Seeking Alcohol Addiction Treatment for You or a Loved One

Addiction to alcohol is a fairly widespread problem. Those suffering from alcoholism experience a wide variety of symptoms,  the most prominent of which is their inability to stop drinking even when it affects their personal and professional lives. Alcoholism is a disease, and one so widespread that about 18 million Americans meet the criteria of alcohol use disorders. If you or a loved one is experiencing some of the signs of alcohol addiction, there are people to talk to and resources to help you through this challenging time.

Differences Between Alcohol Abuse and Addiction

Alcohol abuse and alcohol addiction are very similar. In fact, the difference between the two is a matter of degrees. Alcohol abuse is when a person uses alcohol in excess too often. But alcohol addiction is a pattern of using alcohol to excess in which the abuser can’t stop.

Here are a few other ways that alcohol addiction is different than alcohol abuse: 

      • The person can’t stop drinking.
      • An addict has withdrawal symptoms when they don’t consume more alcohol.
      • They lose positive things in their life, such as their job, relationships, and favorite activities.
      • They suffer from kidney or liver disease.
      • They have a tolerance to alcohol that has been built up by excessive use, thereby needing significant amounts of alcohol to get a buzz and stave off withdrawal symptoms.

Alcohol: Legal but Dangerous for Some People

While it’s entirely legal for people ages 21 and older to buy, possess, and consume alcohol in the United States, some people will develop alcohol addiction. On the other hand, many people drink regularly but don’t have an addiction. In fact, there are even some health benefits to having small amounts of certain alcoholic beverages on a semi-regular basis. But when people drink in excess and binge drinking turns into addiction, all health benefits are lost.

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Common Misconceptions About Alcohol Addiction

Most people have misconceptions about how much alcohol consumption is reasonable and what constitutes alcohol addiction.

Some of the false ideas include:

  • Alcoholics are morally deficient.  Alcoholics are no more or less moral than anyone else; instead, they have a medical condition that affects the body and mind.
  • Drinking moderate amounts of alcohol has no effects on the body. Even moderate alcohol consumption will cause the liver to work harder to detoxify the blood. Only small amounts of alcohol may have some benefits.
  • Alcoholism only affects the drinker. This is also a misconception. The behavior of people who abuse alcohol regularly affects loved ones, colleagues and society, as well.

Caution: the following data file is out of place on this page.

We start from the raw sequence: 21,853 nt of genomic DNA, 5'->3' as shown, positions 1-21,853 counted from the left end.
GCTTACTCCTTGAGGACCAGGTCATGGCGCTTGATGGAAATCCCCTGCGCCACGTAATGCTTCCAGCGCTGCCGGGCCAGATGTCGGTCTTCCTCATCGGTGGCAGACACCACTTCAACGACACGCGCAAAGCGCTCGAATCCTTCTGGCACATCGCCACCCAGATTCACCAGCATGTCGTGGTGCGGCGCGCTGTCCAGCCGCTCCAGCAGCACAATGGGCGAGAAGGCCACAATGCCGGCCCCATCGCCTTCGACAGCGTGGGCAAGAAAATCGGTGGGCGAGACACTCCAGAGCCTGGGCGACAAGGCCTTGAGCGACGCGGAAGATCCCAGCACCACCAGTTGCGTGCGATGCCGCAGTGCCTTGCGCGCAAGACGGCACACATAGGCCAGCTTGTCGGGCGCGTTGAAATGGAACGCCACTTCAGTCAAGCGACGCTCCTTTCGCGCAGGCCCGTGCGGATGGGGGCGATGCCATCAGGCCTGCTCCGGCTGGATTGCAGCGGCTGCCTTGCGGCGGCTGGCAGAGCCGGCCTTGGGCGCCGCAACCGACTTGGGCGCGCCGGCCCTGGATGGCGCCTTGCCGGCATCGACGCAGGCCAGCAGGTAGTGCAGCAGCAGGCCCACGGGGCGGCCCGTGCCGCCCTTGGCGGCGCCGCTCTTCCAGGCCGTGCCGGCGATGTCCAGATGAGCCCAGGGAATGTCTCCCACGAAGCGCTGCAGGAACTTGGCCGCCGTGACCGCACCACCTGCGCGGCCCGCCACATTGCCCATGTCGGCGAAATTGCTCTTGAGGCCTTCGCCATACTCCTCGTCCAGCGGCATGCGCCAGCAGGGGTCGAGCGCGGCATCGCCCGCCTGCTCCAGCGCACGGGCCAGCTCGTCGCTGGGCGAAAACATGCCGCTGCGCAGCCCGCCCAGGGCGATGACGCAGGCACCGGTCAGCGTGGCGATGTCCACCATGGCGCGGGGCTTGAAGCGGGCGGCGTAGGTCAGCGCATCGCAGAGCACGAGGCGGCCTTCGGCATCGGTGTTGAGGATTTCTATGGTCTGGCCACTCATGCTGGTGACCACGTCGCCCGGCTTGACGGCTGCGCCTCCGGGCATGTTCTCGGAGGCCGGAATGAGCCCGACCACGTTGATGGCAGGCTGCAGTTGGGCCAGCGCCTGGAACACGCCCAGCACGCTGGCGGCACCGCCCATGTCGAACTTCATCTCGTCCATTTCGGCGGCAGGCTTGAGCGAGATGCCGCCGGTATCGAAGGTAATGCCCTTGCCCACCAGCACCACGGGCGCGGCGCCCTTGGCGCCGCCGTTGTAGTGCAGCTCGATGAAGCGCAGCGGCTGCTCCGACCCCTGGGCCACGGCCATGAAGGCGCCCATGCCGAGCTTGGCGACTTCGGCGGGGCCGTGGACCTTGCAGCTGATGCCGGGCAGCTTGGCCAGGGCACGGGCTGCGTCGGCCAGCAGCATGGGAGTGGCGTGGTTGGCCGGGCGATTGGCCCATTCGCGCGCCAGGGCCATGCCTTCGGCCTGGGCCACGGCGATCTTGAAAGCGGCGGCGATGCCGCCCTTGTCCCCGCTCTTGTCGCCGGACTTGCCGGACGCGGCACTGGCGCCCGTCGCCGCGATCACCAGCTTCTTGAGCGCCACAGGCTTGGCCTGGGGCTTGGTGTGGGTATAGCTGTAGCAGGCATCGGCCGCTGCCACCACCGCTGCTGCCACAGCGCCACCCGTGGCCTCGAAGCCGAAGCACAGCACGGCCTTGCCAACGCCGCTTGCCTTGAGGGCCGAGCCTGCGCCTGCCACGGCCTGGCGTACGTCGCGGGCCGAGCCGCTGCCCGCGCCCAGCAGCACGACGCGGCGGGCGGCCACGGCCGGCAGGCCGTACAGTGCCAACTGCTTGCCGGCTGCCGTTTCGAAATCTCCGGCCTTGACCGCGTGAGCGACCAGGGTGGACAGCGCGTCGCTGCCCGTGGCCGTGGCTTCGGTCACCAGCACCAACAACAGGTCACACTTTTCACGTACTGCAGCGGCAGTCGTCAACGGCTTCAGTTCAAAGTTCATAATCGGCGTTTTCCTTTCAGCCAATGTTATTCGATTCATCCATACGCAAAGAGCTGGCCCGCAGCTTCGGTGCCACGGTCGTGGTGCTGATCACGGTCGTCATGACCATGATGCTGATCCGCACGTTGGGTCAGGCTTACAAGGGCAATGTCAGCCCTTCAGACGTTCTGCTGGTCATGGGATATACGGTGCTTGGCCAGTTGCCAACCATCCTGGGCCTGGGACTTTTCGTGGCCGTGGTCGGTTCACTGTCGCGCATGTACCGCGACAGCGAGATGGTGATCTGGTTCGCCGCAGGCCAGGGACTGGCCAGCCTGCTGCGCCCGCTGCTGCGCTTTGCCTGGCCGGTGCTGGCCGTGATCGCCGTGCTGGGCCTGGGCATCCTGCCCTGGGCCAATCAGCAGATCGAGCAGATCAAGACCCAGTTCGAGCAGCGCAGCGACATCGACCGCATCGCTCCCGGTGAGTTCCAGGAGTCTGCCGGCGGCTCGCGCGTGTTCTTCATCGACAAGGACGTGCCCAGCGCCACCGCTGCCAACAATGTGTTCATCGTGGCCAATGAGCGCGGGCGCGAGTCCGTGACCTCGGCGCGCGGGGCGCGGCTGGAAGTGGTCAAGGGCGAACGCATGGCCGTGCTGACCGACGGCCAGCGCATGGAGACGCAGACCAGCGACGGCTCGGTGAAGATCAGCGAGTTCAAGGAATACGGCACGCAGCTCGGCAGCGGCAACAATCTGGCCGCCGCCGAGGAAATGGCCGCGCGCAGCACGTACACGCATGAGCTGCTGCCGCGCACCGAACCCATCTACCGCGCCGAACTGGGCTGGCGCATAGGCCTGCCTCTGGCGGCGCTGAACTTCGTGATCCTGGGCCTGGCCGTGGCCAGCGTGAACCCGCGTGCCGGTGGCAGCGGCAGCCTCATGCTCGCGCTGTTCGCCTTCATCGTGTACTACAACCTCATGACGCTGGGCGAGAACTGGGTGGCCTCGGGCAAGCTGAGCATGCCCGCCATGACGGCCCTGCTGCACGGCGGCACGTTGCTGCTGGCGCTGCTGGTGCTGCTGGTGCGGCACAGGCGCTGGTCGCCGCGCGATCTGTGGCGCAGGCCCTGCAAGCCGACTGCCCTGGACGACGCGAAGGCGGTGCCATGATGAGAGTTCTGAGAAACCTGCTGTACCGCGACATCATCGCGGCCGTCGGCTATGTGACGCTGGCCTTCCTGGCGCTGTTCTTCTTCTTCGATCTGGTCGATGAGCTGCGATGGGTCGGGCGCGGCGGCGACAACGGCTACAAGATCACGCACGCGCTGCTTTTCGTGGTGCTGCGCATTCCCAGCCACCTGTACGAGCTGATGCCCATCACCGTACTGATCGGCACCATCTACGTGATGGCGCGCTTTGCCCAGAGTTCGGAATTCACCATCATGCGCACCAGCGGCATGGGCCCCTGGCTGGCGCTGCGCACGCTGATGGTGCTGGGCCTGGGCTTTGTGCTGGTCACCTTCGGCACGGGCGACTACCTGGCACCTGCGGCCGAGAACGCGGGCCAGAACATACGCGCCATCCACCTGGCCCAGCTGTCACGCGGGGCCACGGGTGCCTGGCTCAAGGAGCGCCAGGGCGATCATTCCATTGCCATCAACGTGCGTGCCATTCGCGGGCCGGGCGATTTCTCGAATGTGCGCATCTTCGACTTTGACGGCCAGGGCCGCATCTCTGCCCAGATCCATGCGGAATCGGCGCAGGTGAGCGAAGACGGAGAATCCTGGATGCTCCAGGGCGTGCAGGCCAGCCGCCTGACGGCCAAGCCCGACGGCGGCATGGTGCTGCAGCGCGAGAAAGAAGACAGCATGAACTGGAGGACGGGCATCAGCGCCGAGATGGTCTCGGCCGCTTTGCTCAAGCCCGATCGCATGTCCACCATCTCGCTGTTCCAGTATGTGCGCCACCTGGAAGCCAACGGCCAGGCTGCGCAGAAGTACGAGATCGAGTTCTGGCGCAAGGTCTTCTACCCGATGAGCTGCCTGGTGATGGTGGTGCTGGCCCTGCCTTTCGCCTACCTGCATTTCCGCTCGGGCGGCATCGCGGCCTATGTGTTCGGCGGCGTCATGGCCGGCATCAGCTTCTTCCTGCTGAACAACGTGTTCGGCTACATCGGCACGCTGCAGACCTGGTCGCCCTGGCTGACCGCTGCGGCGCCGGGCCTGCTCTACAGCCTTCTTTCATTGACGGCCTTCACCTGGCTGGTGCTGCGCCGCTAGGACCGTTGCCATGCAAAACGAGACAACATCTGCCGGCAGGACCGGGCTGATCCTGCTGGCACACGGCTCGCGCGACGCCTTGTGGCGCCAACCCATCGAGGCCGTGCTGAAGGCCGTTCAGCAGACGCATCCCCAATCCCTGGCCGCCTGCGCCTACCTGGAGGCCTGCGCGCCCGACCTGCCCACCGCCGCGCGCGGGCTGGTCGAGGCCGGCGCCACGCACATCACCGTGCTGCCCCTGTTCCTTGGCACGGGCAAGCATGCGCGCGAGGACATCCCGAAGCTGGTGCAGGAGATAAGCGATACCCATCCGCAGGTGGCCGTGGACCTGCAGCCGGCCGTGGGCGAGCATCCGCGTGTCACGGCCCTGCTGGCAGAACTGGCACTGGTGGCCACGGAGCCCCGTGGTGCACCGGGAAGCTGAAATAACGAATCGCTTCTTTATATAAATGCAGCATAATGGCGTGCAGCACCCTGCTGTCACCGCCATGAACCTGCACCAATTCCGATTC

• Only adults have alcoholism. This statement is not true. For many teenagers, alcohol is the drug of choice.

Hazards of Alcohol Addiction

Many adverse consequences are associated with alcohol addiction, including compromised health and damaged relationships. People with addiction often have difficulties maintaining relationships at home and work. Also, they usually have self-esteem problems when they can’t hold a job and no longer have an interest in other activities that they used to enjoy.

Alcoholism, Genetics, and Environment

Most people who drink alcohol will never develop a dependence on alcohol. Studies have found that genetics plays a significant role in the rate with which people develop addictions to alcohol and other drugs. Other factors, such as environment, also play a role in the likelihood that a person will develop an addiction to alcohol. For instance, the child of an alcoholic parent might model the behavior of the parent.

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Signs of Alcohol Addiction

There are many indicators that someone is struggling with alcohol addiction. While no one indicator necessarily means that a person is addicted to the substance, several of these signs might mean that they need treatment. For instance, financial problems, run-ins with the police, and relationship problems could all mean that someone is struggling with their alcohol use.  Other signs to watch for include secretive behavior, lying about the amount of alcohol consumed, stealing to fund their habit, and failing health. All of these symptoms may indicate an alcohol problem.

Why You Should Take Action Early

When alcohol addiction is identified early, the person can receive detox treatment and counseling to help them cope with the disease more quickly. Also, withdrawal symptoms might be easier to withstand than they would be for a person who has consumed alcohol for years without intervention.

Prolonged alcohol abuse or alcoholism can lead to life-threatening health issues.  Many of these physical problems cannot be reversed.  Conditions such as heart disease, high blood pressure, cancer, memory loss, liver and kidney damage, and more can remain even after alcohol is eliminated from the person’s life.  The sooner a person stops the alcohol abuse, the fewer health issues they will experience, and the less likely they are to suffer long-term effects.

How to Get Treatment

If you or a loved one needs treatment for alcohol abuse, we can help start the healing process.  Our program options include intervention, detox, alcohol addiction treatment, outpatient support, and more. Make the call today so that we can help you or a loved one receive the necessary treatment.

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